Ludwig van Beethoven said, “Music can change the world” and 200 years later, science has proven him to be correct. Of course, we don’t need science to know the joy that music brings into our lives—that it helps us feel emotions or escape when needed, gets us excited for a workout, or evokes feelings of nostalgia.
What science does tell us, however, is that technically the reason we enjoy listening to music is because it activates parts of the reward center in our brain. It also stimulates our brain because “decoding” music is actually a complex task that requires “the auditory system to integrate the sequentially ordered sounds into a coherent musical perception” (similiar to the way our brains understand verbal conversations).
There are more benefits to listening to music than just giving our brains a healthy workout. It can help lower anxiety, boost energy, enhance exercise performance, lighten one’s mood, and have an overall positive effect on one’s mind, body, and health.
Still, while there’s nothing quite like going to hear live music at a concert or blasting a pop song during a workout, it is important to note that listening to loud music for an extended period of time can cause lasting damage to your hearing.
Most people know that a loud concert can potentially damage our ears and that earplugs are advised (even if not all of us follow that guidance), but the damage doesn’t occur only at concerts—listening to loud sounds through earphones can also cause harm.
According to the National Institute on Deafness and Other Communication Disorders (NIH), “Nearly one in four (24 percent) of U.S. adults aged 20 to 69 years has features of his or her hearing test in one or both ears that suggest noise-induced hearing loss (NIHL).”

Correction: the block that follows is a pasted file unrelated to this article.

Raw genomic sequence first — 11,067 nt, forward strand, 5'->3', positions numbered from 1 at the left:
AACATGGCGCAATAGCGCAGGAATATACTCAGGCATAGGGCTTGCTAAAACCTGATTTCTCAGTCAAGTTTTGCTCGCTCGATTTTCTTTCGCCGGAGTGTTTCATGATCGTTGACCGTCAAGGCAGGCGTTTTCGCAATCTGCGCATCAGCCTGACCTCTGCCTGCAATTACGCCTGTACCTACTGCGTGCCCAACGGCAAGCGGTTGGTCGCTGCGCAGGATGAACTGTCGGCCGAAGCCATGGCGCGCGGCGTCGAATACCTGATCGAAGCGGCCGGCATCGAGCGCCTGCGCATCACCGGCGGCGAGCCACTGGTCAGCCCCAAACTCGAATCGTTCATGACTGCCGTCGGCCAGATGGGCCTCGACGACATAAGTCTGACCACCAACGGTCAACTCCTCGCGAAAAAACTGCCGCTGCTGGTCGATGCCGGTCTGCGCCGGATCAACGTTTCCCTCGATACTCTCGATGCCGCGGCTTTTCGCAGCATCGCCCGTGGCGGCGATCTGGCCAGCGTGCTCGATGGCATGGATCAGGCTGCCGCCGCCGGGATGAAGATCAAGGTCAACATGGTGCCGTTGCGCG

Noise-induced hearing loss is commonly caused by exposure to excessively loud sounds, and results in symptoms like an inability to hear high-pitched sounds, muffled or distorted speech, and tinnitus (ringing or buzzing in the ear).
Unfortunately, the damage from noise-induced hearing loss is permanent.
It’s also entirely preventable.
Noise-induced hearing loss can occur after long or repeated exposure to sounds at or above 85 decibels (dB). Sounds below 70 dB are considered “safe” and unlikely to cause hearing loss.
It won’t be shocking to learn that concerts can range from 100 to 120 dBs (and sometimes even higher). In comparison, typically city traffic is around 85 decibels and a lawnmower is 90 dB.
The World Health Organization (WHO) recommends the following exposure times to loud sounds to prevent hearing damage:
85 dB: City traffic or a leaf blower—Up to 8 hours of exposure
100 dB: Afootball game or approaching subway train—Up to 15 minutes of exposure
110 dB: Shouting or barking in the ear or the max volume on a personal listenign device—Up to 2 minutes of exposure
120 dB or higher: Standing beside or near sirens (120 dB), firecrackers (140–15 dB)—Even short exposures can cause immediate damage
Needless to say, most concerts last longer than 15 minutes, which means every time you attend one, you’re putting your hearing at risk.
As noted before, the good news is that noise-induced hearing loss is completely preventable. This means you don’t need to stop going to concerts; instead, you just need to make a little effort to protect your hearing while enjoying the music.
A few ways to protect your hearing (and prevent hearing loss) at concerts include:
Wear earplugs. This is the number one thing you can do to protect your ears in any situation where you’re exposed to loud sounds. The best earplugs to buy are the ones that are comfortable and you’ll wear regularly. If you go to concerts often, consider getting custom earplugs which can provide a better listening experience because they don’t compromise the sound quality. If you don’t have those, foam earplugs will also do the trick.